I was just interested, always fascinated with where people are. So, for those of you who don’t know Jose, he started Value Prop Interactive, to kind of integrate business-to-business strategy, marketing, and sales, because very often that kind of siloed. They’re not integrated together. And so, people- their businesses leave a whole lot of money on the table, because the different aspects of sales, marketing, and sales, sorry, sales strategy and sales are not really aligned with each other. So that’s why he started Value Prop Interactive. He wrote the book, Value Propositions, and he holds his MBA from Villanova University where he teaches Entrepreneurial Marketing. So, topic today, this is going to be very interesting, How to Drive New Revenue Growth in Your B2B Business. And Jose is going to share with us how to do that in just seven minutes. Jose, our time starts now. Sir, tell us, question number one who is your ideal client?

Jose Palomino 01:44
Ideal client’s a B2B business, usually in an industrial category between let’s say, two and $20 million in revenue. Could be a little bit above, a little bit below that, but it’s a business with infrastructure, personnel, and so on.

Tom Poland 01:55
It’s what you might call a real business with, you know, bricks and motor possibly but definitely-

Jose Palomino 01:59
Yeah, it has that. It may be very sophisticated online, and so on, but it’s absolutely making things, often making big giant metal things or providing services for people to make big giant metal things.

Tom Poland 02:09
Interesting. Okay, so tell us, question number two, six and a half minutes left, what’s the problem you solve for those businesses?

Jose Palomino 02:16
Yeah, generally, it’s when revenue growth gets stuck. They hit a plateau. They grew from five to 10 to 12. And then they hit 12 for two years, three years in a row. And they can’t just move off that because they’re busy supplying the requests at that level, and their eyes off the ball on marketing. A lot of them don’t do a lot of marketing on purpose. They don’t do a lot of sales on purpose. They’re used to receiving big orders from a couple of big customers. So really thinking about how do you get off that plateau is really one of the big challenges they face.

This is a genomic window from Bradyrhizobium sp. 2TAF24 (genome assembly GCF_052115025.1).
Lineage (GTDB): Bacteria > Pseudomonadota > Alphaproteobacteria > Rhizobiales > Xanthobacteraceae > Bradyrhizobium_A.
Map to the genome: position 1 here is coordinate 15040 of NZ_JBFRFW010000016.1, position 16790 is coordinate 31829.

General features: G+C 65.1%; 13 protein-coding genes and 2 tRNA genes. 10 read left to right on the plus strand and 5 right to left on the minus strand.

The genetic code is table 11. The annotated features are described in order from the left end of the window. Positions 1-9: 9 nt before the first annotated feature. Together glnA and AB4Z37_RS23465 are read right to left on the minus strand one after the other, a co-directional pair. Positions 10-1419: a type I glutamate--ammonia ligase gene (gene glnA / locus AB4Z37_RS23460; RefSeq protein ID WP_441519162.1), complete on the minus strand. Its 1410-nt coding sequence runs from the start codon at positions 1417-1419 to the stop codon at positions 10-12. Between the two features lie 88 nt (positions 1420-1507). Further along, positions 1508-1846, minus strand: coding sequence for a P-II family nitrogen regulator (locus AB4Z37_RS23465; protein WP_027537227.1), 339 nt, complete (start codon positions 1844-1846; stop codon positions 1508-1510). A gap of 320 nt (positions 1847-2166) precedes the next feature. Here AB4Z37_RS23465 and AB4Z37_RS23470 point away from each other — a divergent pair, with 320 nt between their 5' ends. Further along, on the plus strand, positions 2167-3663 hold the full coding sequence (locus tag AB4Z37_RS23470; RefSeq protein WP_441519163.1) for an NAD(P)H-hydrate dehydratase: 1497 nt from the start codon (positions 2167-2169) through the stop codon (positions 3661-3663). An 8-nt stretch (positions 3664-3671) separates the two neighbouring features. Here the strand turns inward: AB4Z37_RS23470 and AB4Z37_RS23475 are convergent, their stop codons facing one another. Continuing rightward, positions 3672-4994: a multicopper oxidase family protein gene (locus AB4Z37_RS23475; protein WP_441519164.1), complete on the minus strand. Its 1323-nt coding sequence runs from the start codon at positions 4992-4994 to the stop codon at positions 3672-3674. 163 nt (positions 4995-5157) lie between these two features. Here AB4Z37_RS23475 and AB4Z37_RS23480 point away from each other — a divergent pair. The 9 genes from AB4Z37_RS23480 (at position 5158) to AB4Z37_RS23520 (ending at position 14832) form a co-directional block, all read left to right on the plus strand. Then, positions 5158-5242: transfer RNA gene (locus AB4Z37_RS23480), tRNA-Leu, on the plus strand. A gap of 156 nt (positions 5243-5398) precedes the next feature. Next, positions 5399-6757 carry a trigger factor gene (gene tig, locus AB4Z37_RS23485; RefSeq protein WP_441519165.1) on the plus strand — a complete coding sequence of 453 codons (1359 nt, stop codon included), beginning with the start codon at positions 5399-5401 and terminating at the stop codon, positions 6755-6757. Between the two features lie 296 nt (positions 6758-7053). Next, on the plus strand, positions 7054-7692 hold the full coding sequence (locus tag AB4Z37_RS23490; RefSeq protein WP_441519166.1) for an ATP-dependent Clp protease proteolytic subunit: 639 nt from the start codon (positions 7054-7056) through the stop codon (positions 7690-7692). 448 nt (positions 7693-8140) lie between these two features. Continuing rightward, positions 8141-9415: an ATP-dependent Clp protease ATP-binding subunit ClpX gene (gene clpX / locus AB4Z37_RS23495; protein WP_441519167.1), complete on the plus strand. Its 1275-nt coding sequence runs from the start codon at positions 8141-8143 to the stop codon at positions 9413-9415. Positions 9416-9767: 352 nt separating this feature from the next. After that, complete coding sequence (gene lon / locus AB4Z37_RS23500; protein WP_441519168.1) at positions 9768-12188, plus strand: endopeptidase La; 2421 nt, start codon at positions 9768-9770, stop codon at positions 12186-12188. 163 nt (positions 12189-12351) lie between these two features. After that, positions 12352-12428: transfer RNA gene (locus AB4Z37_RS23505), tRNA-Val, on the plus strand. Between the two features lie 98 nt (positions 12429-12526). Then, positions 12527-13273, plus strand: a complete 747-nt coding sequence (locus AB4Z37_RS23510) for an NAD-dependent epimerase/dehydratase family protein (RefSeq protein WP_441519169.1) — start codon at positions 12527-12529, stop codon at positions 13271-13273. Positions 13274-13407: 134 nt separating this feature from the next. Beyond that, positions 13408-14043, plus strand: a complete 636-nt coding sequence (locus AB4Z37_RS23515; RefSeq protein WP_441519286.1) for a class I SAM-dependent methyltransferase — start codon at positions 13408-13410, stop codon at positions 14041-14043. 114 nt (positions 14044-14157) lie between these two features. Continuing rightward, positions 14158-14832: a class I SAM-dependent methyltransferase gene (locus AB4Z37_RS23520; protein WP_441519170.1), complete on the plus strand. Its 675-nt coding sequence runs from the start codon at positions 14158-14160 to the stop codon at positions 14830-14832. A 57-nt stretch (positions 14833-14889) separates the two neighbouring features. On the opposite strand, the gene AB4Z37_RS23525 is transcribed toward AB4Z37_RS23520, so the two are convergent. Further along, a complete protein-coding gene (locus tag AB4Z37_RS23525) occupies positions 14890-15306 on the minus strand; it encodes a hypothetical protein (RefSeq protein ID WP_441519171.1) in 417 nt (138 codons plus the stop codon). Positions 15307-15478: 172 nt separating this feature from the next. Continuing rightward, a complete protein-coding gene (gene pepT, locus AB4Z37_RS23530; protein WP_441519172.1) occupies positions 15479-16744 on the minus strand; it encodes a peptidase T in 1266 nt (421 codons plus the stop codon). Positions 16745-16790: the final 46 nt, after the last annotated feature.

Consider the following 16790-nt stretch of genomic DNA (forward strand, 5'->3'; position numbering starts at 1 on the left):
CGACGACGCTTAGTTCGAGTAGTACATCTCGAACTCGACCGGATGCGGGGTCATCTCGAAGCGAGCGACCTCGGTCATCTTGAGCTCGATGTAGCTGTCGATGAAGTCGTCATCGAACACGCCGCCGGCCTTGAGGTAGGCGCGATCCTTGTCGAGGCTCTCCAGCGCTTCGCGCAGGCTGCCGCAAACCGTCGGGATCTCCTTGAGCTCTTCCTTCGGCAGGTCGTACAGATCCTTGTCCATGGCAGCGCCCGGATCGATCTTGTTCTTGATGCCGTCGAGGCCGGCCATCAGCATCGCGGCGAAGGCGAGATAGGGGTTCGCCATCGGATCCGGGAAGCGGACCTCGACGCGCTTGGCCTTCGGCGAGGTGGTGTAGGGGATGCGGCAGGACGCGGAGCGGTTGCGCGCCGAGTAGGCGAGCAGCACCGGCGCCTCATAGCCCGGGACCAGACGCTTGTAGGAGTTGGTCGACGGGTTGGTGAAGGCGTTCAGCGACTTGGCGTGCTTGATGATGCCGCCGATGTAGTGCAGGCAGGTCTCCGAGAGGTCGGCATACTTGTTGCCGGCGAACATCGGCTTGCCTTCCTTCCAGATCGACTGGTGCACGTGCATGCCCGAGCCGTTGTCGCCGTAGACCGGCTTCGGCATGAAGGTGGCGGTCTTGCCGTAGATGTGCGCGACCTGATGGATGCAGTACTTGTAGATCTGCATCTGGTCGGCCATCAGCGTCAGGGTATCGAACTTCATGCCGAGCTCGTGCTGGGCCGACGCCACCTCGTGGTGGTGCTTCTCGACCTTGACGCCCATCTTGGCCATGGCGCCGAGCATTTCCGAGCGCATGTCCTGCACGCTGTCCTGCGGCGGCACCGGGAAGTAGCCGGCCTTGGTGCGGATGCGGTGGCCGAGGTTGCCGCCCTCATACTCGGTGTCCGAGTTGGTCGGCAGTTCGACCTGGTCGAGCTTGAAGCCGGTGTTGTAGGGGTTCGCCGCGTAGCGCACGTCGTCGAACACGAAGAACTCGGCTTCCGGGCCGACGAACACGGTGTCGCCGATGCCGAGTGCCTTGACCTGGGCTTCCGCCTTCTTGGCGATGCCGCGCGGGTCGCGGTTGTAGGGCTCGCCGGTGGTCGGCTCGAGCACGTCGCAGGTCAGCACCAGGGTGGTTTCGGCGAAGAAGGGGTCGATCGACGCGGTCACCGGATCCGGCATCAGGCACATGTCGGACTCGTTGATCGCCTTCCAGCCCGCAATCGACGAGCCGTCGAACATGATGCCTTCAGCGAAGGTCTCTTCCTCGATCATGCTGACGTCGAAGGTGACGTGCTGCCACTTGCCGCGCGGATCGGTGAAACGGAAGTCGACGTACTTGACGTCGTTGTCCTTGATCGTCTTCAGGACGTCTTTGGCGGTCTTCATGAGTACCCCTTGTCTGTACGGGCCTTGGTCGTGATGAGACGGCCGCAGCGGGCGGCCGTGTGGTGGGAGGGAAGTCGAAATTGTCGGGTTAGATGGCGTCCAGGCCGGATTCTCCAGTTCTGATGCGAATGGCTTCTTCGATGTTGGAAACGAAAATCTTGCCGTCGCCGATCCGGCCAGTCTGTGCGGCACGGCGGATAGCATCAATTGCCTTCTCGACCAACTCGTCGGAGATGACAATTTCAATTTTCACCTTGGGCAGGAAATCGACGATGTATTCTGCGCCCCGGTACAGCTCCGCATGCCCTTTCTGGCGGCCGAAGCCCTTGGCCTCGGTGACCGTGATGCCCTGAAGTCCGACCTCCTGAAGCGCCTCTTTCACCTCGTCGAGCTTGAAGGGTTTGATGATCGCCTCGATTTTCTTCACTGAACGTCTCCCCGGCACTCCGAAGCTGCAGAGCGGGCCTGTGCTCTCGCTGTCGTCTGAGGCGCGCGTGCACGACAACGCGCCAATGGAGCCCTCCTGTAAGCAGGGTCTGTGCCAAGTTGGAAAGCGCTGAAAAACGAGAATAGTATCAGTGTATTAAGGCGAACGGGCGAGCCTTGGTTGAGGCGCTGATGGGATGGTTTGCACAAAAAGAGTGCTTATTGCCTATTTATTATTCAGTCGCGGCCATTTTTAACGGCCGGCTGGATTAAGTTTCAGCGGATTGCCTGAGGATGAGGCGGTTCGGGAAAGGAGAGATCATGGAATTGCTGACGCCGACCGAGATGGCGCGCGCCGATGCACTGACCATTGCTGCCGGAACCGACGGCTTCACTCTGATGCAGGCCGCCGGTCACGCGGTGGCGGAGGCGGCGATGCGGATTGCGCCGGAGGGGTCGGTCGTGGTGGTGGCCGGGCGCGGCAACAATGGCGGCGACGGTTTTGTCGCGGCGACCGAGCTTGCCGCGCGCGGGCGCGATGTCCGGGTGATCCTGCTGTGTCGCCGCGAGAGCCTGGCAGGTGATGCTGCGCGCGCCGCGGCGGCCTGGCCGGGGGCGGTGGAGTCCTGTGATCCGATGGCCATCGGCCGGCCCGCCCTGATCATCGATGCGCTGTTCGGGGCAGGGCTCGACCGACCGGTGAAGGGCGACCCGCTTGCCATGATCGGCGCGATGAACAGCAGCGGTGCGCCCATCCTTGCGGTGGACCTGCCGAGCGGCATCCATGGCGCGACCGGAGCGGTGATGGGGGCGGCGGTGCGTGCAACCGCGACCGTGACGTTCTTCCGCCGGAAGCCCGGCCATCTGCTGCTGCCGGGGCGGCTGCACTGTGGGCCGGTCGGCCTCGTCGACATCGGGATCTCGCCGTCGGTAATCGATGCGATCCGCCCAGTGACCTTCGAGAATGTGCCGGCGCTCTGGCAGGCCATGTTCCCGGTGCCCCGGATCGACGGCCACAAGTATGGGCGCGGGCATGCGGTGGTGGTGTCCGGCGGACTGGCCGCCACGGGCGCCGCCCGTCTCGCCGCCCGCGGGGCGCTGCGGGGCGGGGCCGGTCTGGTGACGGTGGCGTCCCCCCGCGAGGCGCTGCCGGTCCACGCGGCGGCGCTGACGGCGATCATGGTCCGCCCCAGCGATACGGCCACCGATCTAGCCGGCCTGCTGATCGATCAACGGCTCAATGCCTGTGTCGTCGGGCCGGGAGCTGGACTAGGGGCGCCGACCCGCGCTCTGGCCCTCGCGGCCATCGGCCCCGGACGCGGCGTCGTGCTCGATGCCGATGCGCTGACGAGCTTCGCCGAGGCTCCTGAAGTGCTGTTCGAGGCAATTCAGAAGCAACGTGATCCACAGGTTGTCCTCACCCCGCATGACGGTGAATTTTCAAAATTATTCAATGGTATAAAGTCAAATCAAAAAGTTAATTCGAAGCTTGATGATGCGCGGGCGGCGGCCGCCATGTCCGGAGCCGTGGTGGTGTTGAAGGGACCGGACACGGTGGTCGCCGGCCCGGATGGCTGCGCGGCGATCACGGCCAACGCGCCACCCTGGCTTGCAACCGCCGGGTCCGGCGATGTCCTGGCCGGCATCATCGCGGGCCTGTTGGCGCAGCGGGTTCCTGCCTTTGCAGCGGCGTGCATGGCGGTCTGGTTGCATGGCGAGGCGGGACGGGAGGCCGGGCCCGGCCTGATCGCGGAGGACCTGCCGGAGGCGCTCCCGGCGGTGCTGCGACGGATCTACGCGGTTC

Tom Poland 02:48
And this- yes, and there’s a lot of vulnerability, isn’t there? Having a couple of big customers because if they fall over or go somewhere else, all of a sudden, the demands crumble.

Jose Palomino 02:57
And that 12 becomes nine, and they tell you about when they used to be 12.

Tom Poland 03:01
Right. The good old days.

Jose Palomino 03:04
Right. The good old days on that plateau!

Tom Poland 03:06
So, the heart- well, let’s talk about the symptoms. Question number three is, five and a half minutes left. So, we’ve got these businesses, they’re plateauing. One of the symptoms, obviously, is that the revenues plateaued or declined. But what other signs are there that someone in this business would go, “Oh, my gosh! He’s talking about us”? What else is happening that would have someone listening to this go, “I need to talk to Jose”?

Jose Palomino 03:29
I think one of the key things is margin erosion. You’re supplying somebody loyally for years, and yet every year, they’re asking for three points, five points, whatever they can get from you. And you never quite feel like you’re special to- they’re specialty you, but you’re not that special to them. And you kind of feel like they’d go on a date with somebody else pretty quickly if the terms were better. So that’s the feeling. So that’s one of the real tells. The other is if you hear from a prospect. They try to get a new prospect. The prospect says, “Well, I just don’t see what’s special or different about you” or they don’t even see it! Like internally in their meetings, they say, “Why do we do any different in our category?” and they can’t really put their finger on it, or they say something like this, “Well, we have 50 years experience”, you know, or “We really care about our customers”, or “We deal with integrity”, as opposed to those other guys that put on the decal, “Don’t trust us”. So, you know, so the reality is, those are just table stakes of being in B2B business. People expect that you’ll honor your contracts and your commitments and so on. That is what makes you special. That’s what makes you at all viable as a business in the category.

Tom Poland 04:34
Yeah, that’s kind of the entry ticket to the race. So, we’ve got these people and they’ve grown successful businesses. They’re smart people. They’re hardworking. They’re dedicated. They want to grow. They’re going to try stuff. So, question four is, and just under four minutes left, what are some of the common mistakes that your typical client has made before they find your solution?